NAIFA's Advisor Today Keyword(s)

 E-mail   Print  Share

The Business Case for Wellness Programs

Help your business clients understand that a comprehensive wellness plan is a good financial investment.

By Jerry L. Ripperger, ACS, ALHC, FLMI, HIA, MHP

Many of your business clients probably have more potential projects than they have resources to undertake them. They need to make difficult choices to forgo the opportunities that could add value to their businesses. They are looking to you, their valued advisor, to help make some of these important decisions.

Implementing a comprehensive wellness program is probably on your clients’ list of potential projects. But if they are like most employers, it hasn’t made it to the top of the list. Many look at wellness programs as an investment in their employees or benefit program rather than an investment in their company’s financial health.

You can help your clients understand a wellness program’s potential sources of return and benefits. Once they see the potential, they will likely want to implement one.

Wellness programs help participants get healthier and reduce their need to seek medical care. This has a direct impact on the cost of providing health-care benefits. A Principal Financial Group study examined more than 3,400 wellness participants and 9,000 control group members over 36 months to determine the impact that a comprehensive wellness program had on costs. The study found that health-care cost for the wellness participants was 7.2 percent less than that of the control group. This is equal to a return on investment of 2 - 3:1. Additionally, because the positive effects of a wellness program are cumulative, the longer the program is in place, the more potential it has to reduce costs.

Several benefits
Not all wellness initiatives are created equal; therefore, their returns will not be equal. Comprehensive wellness programs have six core components: comprehensive measurement and reporting; a culture of wellness at work; observation and evaluation; targeted health management; year-round engagement; and positive lifestyle information and education.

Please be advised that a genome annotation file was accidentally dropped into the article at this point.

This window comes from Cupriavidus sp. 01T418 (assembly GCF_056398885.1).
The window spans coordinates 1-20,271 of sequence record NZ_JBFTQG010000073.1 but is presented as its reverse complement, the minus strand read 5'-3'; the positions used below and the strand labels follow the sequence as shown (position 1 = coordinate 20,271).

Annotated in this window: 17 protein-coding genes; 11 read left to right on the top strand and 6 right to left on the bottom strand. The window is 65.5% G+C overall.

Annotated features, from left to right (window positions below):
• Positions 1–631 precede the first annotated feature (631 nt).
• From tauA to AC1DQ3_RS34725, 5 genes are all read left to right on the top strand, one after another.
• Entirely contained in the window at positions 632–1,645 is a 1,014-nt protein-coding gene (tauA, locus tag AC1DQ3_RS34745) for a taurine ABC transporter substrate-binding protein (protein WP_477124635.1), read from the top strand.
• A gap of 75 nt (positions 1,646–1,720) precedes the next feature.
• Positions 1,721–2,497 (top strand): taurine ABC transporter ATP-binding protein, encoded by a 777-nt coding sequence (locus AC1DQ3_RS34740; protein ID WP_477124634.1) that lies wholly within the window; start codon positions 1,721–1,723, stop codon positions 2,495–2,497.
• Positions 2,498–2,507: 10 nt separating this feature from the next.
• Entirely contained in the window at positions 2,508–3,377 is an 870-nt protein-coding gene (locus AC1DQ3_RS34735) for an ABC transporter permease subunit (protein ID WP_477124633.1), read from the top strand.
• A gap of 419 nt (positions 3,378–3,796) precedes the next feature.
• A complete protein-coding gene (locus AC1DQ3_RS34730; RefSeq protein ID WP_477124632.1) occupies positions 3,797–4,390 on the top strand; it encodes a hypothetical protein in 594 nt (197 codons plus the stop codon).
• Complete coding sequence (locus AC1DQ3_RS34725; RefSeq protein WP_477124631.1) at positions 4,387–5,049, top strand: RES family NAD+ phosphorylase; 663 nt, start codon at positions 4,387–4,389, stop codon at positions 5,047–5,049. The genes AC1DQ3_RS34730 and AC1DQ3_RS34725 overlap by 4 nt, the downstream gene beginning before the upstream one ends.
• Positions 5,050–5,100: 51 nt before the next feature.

The focus of these programs is the prevention and reduction of risks associated with common health conditions. The benefits are both financial and clinical and there are several sources of financial return.

For example, a healthy work force has less absenteeism, which allows your client to generate additional revenue and earnings. It also lets the client build customer loyalty, as customers know they are working with an organization they can depend on. Perhaps you have experienced or know someone who has experienced the frustration of finding that something wasn’t going to happen as scheduled due to someone’s absence. Many times, that delay costs the company a customer.

A healthy work force also has less “presenteeism,” which occurs when individuals go to work in spite of their being ill, decreasing productivity and potentially making their coworkers ill. This can produce significant financial consequences to the firm. For example, if someone goes to work with influenza and infects several coworkers, the actual financial impact is much larger than just his reduced productivity.

Healthy employees also have fewer injuries, which equal fewer workers’ compensation claims. In addition, healthy employees have fewer disability claims.

The combination of reduced absenteeism and “presenteesim,” lower health-care costs, and fewer injuries and disabilities leads to more productive employees. More productive employees lead to a healthier bottom line for the company.

An investment for the company
Clearly, there are powerful financial reasons for your clients to implement a comprehensive wellness program. The clinical improvements are equally impressive. A Principal Financial Group study illustrates significant health improvements in many clinical areas. Specifically:

  • 45 percent improved their systolic blood pressure by at least 15 percent.
  • 36 percent improved their total cholesterol value by at least 15 percent.
  • 41 percent improved their HDL cholesterol value by at least 15 percent.
  • 78 percent improved their triglyceride value by at least 15 percent.
  • 42 percent improved their glucose value by at least 15 percent.

In addition, 44 percent reduced their body fat percentage. These results show that participants made changes that improved their quality of life.

Given the number and magnitude of the sources of return, a wellness program is not just an investment in your client’s employees or benefits program; it is also possibly the best investment your client can make in the health of his business. As a trusted advisor, you can help him improve the health of his employees and maximize the value of his business.

Jerry L. Ripperger, ACS, ALHC, FLMI, HIA, MHP, is director of business development for the Principal Financial Group.

See other articles about Health Insurance

Conference Newsletter

Contact Us   |   Reprint Permission   |   Advertise   |   Legal Notices   |   Join NAIFA   |   Copyright © Advisor Today 1999-2017. All rights reserved.

AT Blog
Product Resource
Digital Magazine